PZ Myers and Richard Carrier to speak at MSU

Published October 7th, 2008 by Bobby Henderson

This saturday: JT Eberhard of the Missouri State University chapter of the Church of the FSM has arranged for biologist PZ Myers and author Richard Carrier to speak at MSU.

Please come if you can! We’d like a huge turnout.

Here’s the press release:

PZ Myers and Richard Carrier to speak at Missouri State University.

Oct. 11th at 1:00pm in the PSU Theater on the Missouri State campus.

901 S. National
Springfield, Mo

Biologist PZ Myers and author Richard Carrier will speak about how their related fields apply to Christianity and faith in general.

PZ Myers:

Paul Zachary “PZ” Myers is a Biology professor at the University of Minnesota Morris and the author of the science blog Pharyngula. He is currently an associate professor of biology at UMM, works with zebrafish in the field of evolutionary developmental biology (evo-devo), and also cultivates an interest in cephalopods. He is a public critic of intelligent design and of the creationist movement in general, and is an activist in the American creation-evolution controversy.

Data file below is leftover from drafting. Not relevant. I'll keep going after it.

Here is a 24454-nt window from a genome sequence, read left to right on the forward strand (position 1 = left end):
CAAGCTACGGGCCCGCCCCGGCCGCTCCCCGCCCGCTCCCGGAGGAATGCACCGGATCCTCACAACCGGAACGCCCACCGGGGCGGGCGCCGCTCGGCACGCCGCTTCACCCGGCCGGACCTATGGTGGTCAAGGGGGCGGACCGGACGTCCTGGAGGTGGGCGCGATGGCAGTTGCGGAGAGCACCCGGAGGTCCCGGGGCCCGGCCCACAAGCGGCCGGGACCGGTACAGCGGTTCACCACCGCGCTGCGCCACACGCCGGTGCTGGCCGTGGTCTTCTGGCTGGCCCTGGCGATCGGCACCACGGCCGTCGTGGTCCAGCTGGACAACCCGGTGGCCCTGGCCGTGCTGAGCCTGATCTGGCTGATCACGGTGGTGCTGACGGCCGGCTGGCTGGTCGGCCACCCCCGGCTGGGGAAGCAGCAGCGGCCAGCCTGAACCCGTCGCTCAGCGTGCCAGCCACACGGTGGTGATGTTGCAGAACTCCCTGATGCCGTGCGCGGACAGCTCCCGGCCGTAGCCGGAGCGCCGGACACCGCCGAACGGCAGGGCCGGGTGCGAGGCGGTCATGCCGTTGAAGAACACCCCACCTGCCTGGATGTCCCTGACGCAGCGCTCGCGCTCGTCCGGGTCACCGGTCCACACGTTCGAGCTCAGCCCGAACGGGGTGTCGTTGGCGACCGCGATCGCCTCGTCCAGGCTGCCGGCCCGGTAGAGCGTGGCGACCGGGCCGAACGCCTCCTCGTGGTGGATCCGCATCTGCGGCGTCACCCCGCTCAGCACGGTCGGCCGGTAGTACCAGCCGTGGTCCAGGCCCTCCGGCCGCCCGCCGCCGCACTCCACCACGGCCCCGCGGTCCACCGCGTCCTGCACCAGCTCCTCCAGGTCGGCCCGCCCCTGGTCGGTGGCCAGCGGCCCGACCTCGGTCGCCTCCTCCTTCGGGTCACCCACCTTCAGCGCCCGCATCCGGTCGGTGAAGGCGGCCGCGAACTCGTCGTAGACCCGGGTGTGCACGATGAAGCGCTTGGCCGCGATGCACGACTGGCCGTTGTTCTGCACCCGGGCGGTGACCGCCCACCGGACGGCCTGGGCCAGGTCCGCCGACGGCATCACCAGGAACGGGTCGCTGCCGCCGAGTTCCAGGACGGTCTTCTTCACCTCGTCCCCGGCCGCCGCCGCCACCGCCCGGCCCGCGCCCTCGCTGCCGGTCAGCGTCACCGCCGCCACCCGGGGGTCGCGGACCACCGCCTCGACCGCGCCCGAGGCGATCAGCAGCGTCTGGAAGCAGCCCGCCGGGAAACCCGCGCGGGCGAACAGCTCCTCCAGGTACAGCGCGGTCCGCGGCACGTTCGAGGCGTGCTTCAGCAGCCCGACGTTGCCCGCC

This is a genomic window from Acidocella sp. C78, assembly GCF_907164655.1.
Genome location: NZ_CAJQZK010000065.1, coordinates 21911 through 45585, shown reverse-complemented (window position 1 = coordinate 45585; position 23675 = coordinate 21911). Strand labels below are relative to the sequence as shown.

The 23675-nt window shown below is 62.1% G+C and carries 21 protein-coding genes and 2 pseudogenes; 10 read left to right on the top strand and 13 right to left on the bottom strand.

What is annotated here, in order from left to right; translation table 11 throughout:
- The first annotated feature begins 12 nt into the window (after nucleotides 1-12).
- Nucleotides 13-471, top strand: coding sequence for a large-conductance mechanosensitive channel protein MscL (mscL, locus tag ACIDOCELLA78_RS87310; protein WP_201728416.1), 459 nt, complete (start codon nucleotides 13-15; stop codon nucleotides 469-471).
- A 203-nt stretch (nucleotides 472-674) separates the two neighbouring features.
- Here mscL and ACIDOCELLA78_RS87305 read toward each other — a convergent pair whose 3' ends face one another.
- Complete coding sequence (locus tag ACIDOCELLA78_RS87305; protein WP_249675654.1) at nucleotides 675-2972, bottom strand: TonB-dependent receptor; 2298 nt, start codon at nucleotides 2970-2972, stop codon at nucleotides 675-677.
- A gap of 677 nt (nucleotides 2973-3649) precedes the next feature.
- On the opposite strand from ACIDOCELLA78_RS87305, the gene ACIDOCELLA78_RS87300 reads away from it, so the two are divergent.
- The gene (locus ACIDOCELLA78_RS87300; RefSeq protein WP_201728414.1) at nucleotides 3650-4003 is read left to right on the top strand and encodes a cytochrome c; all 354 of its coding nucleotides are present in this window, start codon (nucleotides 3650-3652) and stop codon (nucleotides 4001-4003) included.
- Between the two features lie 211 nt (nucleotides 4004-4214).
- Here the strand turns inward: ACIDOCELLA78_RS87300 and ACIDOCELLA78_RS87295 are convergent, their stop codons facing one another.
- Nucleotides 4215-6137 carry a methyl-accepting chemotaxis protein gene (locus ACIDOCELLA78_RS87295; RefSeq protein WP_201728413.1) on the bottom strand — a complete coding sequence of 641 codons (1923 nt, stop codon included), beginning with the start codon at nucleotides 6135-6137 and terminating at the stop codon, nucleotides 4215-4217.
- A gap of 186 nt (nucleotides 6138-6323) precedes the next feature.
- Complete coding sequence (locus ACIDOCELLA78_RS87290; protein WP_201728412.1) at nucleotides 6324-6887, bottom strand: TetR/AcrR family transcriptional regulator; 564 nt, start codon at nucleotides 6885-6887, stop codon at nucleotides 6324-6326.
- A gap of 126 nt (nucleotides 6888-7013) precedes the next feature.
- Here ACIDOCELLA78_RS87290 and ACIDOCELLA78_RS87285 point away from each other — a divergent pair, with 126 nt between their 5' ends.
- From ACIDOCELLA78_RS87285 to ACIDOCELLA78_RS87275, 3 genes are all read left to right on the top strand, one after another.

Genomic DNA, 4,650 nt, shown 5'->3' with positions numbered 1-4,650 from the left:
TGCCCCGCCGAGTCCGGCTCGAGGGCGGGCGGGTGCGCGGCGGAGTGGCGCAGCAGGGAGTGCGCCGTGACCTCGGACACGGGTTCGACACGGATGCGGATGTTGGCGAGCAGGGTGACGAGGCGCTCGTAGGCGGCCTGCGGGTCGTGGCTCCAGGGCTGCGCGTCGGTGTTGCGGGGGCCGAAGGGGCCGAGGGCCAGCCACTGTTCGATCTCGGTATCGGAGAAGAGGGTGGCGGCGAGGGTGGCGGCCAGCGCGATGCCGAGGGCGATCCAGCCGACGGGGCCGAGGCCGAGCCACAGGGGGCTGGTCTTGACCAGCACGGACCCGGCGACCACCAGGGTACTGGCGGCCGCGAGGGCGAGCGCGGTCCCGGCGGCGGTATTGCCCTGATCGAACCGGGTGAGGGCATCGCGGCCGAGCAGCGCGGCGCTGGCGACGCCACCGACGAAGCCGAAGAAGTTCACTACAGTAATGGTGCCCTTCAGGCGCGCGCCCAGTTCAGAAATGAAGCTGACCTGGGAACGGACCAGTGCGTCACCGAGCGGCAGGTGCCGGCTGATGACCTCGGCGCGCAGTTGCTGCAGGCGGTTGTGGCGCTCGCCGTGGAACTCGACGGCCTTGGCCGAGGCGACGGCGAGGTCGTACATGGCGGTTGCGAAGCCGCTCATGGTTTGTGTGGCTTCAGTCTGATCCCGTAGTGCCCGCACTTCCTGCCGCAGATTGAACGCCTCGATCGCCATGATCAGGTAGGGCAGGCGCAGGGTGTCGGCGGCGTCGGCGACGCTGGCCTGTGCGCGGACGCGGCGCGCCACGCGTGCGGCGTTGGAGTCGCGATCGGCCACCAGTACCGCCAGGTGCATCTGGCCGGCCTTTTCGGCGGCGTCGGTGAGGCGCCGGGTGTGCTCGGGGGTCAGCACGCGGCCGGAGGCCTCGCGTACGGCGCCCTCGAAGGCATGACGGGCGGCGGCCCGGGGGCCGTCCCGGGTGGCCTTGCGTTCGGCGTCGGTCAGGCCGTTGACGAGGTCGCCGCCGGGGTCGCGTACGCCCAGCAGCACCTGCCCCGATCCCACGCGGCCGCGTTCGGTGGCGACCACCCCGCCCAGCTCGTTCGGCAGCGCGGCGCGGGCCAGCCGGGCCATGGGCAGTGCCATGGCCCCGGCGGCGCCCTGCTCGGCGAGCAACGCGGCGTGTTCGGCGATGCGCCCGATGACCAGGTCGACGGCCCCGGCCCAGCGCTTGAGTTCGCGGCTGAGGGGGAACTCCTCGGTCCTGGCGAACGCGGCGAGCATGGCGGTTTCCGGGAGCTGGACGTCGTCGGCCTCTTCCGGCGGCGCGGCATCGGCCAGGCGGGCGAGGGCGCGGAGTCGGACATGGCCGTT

Richard Carrier:

Richard Carrier is a published Historian and philosopher. He is the author of “Sense and Goodness Without God,” though he is best known for his writings on Internet Infidels (otherwise known as the Secular Web), where he served as Editor-in-Chief for several years. He is a noted advocate of metaphysical naturalism. He has published many articles in books, journals, and magazines, and also features on the documentary film “The God Who Wasn’t There” where he is interviewed about his doubts on the historicity of Jesus.

Besides his work in print, as a contributor to the Secular Web (one of the main web sites for skeptics on the internet) Richard Carrier has composed research articles on subjects ranging from the origins of Christianity to elements of naturalist and atheist philosophy. He has also engaged in several formal debates, both online and in public, defending subjects as diverse as naturalism as a worldview and natural explanations of early Christian resurrection accounts.